Three ways to boost food security and foster healthy lifestyles in Tonga

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2 fishermen in Tonga 2 fishermen in Tonga

For people who spend their days in cities, the idea of living on a Pacific island likely invokes thoughts of people eating vast amounts of fresh, affordable seafood. However, this isn’t the case in some Pacific countries, such as Tonga.

Local fishing jobs and access to seafood, which comprises a traditional diet, are an important part of Tongan culture. But, for many years, the government of Tonga has been concerned about the health implications of a lack of available and affordable fresh fish in local markets, as well as the economic and food security challenges this posed.

In search of solutions, innovative government programs are working together to address this challenge and to improve food security and health and nutrition outcomes across the country. The World Bank has worked alongside the government to evaluate the impacts of these programs and provide in-depth analysis to help inform future decision-making.

Image of fish
Until recently, the majority of fresh fish available in Tonga was more expensive to buy domestically than other types of animal protein, forcing Tongan families to rely on cheaper, imported foods like corned beef and mutton flaps.

Fishing policy

Despite being an island nation spread over hundreds of miles of ocean, in Tonga, fresh fish is more expensive to buy domestically than most other types of animal protein – fresh tuna costs TOP$7-15 (US$3.06 – US$6.57) per kilogram, compared to TOP$3 (US$1.31) for chicken. As is often the case in small island nations, the premium paid internationally for fish caught in Tongan waters is higher than what local fishermen can receive when they sell their fish at home.

So in 2016, the government introduced a new policy mandating that overseas fishing vessels can only receive a license if they sell at least five tons of their catch in Tonga at TOP$5 (US$2.19) per kilo. The policy resulted in a tenfold increase in the amount of fish available domestically, at the discounted rate, between 2016 and 2019. It has become such a popular initiative that the current supply cannot meet the demand for subsidized fish, especially in the outer islands. As a result, the government is expanding the program in 2021.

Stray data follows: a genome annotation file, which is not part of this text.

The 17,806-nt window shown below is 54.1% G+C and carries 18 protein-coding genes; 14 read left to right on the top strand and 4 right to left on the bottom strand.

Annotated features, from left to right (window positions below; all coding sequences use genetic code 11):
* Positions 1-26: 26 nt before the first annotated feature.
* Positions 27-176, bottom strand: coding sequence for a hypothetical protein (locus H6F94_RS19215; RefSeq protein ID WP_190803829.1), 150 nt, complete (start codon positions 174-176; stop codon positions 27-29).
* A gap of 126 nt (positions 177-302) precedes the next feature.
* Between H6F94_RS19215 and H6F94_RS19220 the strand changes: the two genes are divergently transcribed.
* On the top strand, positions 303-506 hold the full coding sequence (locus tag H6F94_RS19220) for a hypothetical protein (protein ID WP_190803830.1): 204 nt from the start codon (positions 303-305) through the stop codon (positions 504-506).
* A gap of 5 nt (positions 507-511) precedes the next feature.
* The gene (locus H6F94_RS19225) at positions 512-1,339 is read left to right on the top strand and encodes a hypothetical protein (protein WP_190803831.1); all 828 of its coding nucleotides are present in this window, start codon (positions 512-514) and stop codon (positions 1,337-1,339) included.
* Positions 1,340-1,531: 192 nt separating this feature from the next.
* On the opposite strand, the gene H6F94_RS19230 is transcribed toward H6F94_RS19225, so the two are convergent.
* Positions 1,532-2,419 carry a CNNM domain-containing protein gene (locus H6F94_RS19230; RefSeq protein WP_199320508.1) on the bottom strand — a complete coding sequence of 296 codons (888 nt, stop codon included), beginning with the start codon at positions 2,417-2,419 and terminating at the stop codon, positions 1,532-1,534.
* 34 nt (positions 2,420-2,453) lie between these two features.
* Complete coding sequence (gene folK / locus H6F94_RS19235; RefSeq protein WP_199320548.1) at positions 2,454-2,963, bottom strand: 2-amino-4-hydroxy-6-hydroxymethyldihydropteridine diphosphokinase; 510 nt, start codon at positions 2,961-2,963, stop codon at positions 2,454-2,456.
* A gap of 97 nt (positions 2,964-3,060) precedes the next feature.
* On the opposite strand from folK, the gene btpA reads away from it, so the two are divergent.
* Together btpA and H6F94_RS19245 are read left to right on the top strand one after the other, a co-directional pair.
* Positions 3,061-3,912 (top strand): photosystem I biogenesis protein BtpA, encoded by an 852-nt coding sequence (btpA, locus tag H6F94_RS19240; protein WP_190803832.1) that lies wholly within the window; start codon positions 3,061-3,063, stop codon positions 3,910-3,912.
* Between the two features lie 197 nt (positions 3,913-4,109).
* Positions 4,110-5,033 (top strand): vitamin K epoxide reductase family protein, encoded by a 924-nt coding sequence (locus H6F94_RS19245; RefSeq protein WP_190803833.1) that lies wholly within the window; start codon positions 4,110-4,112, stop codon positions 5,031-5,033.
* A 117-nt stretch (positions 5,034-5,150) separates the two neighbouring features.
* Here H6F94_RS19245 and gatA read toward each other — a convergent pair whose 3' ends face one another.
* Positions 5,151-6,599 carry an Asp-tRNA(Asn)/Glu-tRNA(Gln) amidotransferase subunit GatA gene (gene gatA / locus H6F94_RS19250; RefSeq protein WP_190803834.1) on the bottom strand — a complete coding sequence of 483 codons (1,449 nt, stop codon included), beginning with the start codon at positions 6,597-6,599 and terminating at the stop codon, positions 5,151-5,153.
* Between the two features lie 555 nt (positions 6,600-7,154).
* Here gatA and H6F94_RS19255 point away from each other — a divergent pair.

‘NCD tax’

As a result of local fish often being too expensive, Tongan families relied on cheaper, imported foods like corned beef, mutton flaps, and turkey tails for their protein needs. This exacerbated the already high rates of non-communicable diseases (NCDs) –such as diet-related diabetes, high blood pressure, and heart disease – amongst Tonga’s more than 100,000 citizens. 

So the government imposed an ‘NCD’ excise tax in 2016 – among the first of its kind in the Pacific – targeting unhealthy foods such as mutton flaps, as well as sugar-sweetened beverages, and removed import tax on fresh fruits to provide healthier alternatives for families. Combined with cheaper local fish thanks to the fishing policy, the NCD tax has yielded positive results, including a decrease in the consumption of unhealthy products since its introduction.

While the two government programs implemented in 2016 had significant positive impacts, a World Bank study, supported by the governments of Australia, Japan, and New Zealand, together with the Food & Agriculture Organisation (FAO), TongaHealth, and the World Health Organization on the effectiveness of Tonga’s NCD taxation policy found that cost and availability were still significant barriers for people to change their behavior from consuming unhealthy, imported products to locally produced, healthier options.


Image of woman working in public service
The Tongan Government's 'NCD Tax' is among the first of its kind in the Pacific, and is an innovative way to address public health issues with government policy. 

Buy-back program

In March 2020, the risks from the COVID-19 pandemic forced the government to close Tonga’s borders. About 10% of Tongans engage in fishing activities, and 66% of them engage in fishing for sale. Due to the border closure, export markets became difficult to access almost overnight.

With the additional revenue raised through the NCD excise tax, the Ministry of Fisheries began purchasing fish wholesale from local fishing boats to sell to the public at the subsidized rate of TOP$5 (US$ 2.19) per kilo. This ensured that Tongans continued to have access to affordable fresh fish during volatile times, and that local fishermen could continue earning an income during the pandemic. Participation in the scheme saw an increase from five boats in May 2020 to 16 boats in July 2020, and the government is currently assessing how best to maintain the program in 2021.

While COVID-19 continues to generate global uncertainty and economic instability, these three policy actions show us that integrated, innovative solutions can work together to reduce food security risk in Pacific Island countries and improve health and nutrition outcomes for their people.


Tu’ikolongahau Halafihi

Chief Executive Officer, Ministry of Fisheries

Sione Hufanga

Mr. Sione Vaioleti Hufanga

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